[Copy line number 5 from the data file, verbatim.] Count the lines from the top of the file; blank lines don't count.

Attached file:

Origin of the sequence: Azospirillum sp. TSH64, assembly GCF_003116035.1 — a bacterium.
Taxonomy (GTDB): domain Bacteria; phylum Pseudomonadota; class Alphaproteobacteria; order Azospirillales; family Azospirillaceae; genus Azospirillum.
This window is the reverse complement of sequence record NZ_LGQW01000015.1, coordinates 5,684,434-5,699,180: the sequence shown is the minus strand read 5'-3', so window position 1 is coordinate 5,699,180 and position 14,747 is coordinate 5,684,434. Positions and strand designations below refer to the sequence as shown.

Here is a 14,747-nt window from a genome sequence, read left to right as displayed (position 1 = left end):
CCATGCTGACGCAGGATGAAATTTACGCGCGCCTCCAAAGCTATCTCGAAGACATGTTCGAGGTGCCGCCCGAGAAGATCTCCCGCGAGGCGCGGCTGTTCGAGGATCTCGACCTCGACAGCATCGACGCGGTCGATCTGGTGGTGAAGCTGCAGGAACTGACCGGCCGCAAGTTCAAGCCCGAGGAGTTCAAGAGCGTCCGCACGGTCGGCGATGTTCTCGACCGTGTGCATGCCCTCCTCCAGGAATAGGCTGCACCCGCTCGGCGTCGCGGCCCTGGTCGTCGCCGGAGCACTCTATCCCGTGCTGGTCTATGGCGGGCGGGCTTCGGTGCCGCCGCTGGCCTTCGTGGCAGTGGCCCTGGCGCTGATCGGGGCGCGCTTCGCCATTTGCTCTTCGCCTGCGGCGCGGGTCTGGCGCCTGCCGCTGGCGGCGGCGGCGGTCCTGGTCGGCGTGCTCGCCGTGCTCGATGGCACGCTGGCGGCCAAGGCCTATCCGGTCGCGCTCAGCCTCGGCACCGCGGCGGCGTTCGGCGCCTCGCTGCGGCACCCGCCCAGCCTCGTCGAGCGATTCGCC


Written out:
CCATGCTGACGCAGGATGAAATTTACGCGCGCCTCCAAAGCTATCTCGAAGACATGTTCGAGGTGCCGCCCGAGAAGATCTCCCGCGAGGCGCGGCTGTTCGAGGATCTCGACCTCGACAGCATCGACGCGGTCGATCTGGTGGTGAAGCTGCAGGAACTGACCGGCCGCAAGTTCAAGCCCGAGGAGTTCAAGAGCGTCCGCACGGTCGGCGATGTTCTCGACCGTGTGCATGCCCTCCTCCAGGAATAGGCTGCACCCGCTCGGCGTCGCGGCCCTGGTCGTCGCCGGAGCACTCTATCCCGTGCTGGTCTATGGCGGGCGGGCTTCGGTGCCGCCGCTGGCCTTCGTGGCAGTGGCCCTGGCGCTGATCGGGGCGCGCTTCGCCATTTGCTCTTCGCCTGCGGCGCGGGTCTGGCGCCTGCCGCTGGCGGCGGCGGCGGTCCTGGTCGGCGTGCTCGCCGTGCTCGATGGCACGCTGGCGGCCAAGGCCTATCCGGTCGCGCTCAGCCTCGGCACCGCGGCGGCGTTCGGCGCCTCGCTGCGGCACCCGCCCAGCCTCGTCGAGCGATTCGCC